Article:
Dad: the final years

There is something transcendental about holding the hand of my father in his final days knowing he held me during my first days.  Just as I entered this world knowing as I was loved, protected, and cared for, I want him to exit this world with that same knowledge.

Many do not know my dad’s story over the past seventeen years. For anyone who knew him from before, it’s not what we would have expected.

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Dad: stories that shaped me

As I’ve realized my father is coming to the end of his life, I find myself feeling incredibly thankful he was may Dad.  I often shared with him that although the past seventeen years were difficult, they could never negate what a great father he was to me as a child, teen, and young adult.  Nothing could erase those memories and the slide show  is never ending as I sit by his bedside.   There are not words sufficient  to share them all but here are three that stand out.

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To my fellow white evangelicals…

To my white evangelical brothers and sisters in Jesus, this post is primarily for you.  Please don’t dismiss it.  I ask that you read it with prayerful humility as I attempt to write with the same posture.  This morning looking in the mirror I realized I am a white evangelical.  Although I did not choose this label, it describes who I am.  A caucasian of predominately European descent.  A believer in the authority of the Bible, the Lordship of Jesus, and our need to be reconciled to God through the sacrifice of Christ.  I never anticipated that a commitment to the scriptures and the message of Jesus would put me at odds with so many of my Bible believing brothers and sisters. But it has.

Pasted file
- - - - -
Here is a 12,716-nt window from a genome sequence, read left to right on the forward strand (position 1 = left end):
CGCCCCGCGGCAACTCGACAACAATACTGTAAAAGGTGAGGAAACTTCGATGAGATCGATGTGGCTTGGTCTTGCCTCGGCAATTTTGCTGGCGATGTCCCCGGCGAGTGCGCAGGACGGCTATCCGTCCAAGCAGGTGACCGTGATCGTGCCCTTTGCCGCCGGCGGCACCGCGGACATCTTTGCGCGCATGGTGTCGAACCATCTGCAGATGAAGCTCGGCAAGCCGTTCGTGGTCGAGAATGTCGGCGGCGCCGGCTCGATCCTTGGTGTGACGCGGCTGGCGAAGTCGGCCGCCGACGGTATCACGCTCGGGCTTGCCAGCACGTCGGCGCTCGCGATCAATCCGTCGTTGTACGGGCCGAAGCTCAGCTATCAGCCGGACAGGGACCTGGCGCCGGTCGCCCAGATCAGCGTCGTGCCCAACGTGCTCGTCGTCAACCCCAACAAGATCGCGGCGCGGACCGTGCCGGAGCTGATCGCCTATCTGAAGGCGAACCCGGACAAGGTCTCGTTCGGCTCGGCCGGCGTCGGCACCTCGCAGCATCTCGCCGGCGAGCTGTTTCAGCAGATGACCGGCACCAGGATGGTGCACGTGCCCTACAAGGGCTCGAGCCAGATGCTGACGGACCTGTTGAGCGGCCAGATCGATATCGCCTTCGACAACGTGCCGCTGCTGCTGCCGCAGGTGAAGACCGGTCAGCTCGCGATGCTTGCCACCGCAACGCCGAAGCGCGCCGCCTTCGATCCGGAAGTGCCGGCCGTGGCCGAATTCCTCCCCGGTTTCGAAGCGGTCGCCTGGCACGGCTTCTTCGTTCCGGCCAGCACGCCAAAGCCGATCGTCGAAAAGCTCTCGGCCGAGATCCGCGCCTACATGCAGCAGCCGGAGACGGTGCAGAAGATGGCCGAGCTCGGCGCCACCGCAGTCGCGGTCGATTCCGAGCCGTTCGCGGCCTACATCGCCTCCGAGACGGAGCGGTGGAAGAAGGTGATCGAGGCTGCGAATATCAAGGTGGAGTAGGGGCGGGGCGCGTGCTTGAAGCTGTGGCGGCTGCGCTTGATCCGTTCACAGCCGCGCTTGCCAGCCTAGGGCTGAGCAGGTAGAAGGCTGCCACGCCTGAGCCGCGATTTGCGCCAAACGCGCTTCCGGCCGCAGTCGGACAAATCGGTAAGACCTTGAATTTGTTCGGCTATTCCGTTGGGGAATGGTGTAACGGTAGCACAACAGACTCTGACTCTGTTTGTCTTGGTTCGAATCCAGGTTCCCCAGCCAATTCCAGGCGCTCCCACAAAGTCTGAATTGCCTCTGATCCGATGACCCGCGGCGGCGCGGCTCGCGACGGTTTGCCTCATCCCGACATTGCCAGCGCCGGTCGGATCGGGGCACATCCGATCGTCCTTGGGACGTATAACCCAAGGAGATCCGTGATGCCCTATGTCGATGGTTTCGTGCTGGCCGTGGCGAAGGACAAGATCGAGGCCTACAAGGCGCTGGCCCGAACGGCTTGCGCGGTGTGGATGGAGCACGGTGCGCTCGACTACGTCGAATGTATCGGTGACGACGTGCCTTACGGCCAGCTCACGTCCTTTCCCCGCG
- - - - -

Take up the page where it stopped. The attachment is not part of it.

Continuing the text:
Years ago I visited the holocaust museums in both Washington D.C. and Jerusalem, created to remind our world of the horrors inflicted as Hitler’s Nazi regime  systematically killed six million European Jews between 1933-1945.  These places left a lasting impression- the exhibits, the pictures, and especially the stories of unthinkable suffering and persevering courage displayed so we would remember.  Why would the creators of these museums want these memories to become etched in our minds and hearts?  So that this will never happen again.

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4 actions steps to welcoming refugees:
  1. Open your home. Share a meal. Listen to their story. Make a friend. In almost every culture around the globe, the mark of hospitality is inviting someone into your home to share a meal.
  2. Pray for them. Pray with them. Trust God to show up. Many refugees come from religious backgrounds and will be blessed by you caring enough to pray.
  3. Respond to invitations. Eat in their home. Attend their celebrations. Get to know their culture. They’re identity will shift from refugee to neighbor to friend.
  4. Advocate for their rights. Speak publicly. Share the facts. Write to government leaders. Change often  require persistence and sacrifice.
10 If you faint in the day of adversity, your strength is small. 11 Rescue those who are being taken away to death; hold back those who are stumbling to the slaughter. 12 If you say, “Behold, we did not know this,” does not he who weighs the heart perceive it? Does not he who keeps watch over your soul know it, and will he not repay man according to his work?
Proverbs 24:10-12


As some of you know on Monday I made a very quick last minute trip to GA to handle some Medicaid business for my dad.  His steady decline associated with dementia and cirrhosis meant he needs the end of life care only a nursing home can provide. The trip was about as exciting as it sounds- long meetings with nice people involving lots of mind-numbing paperwork.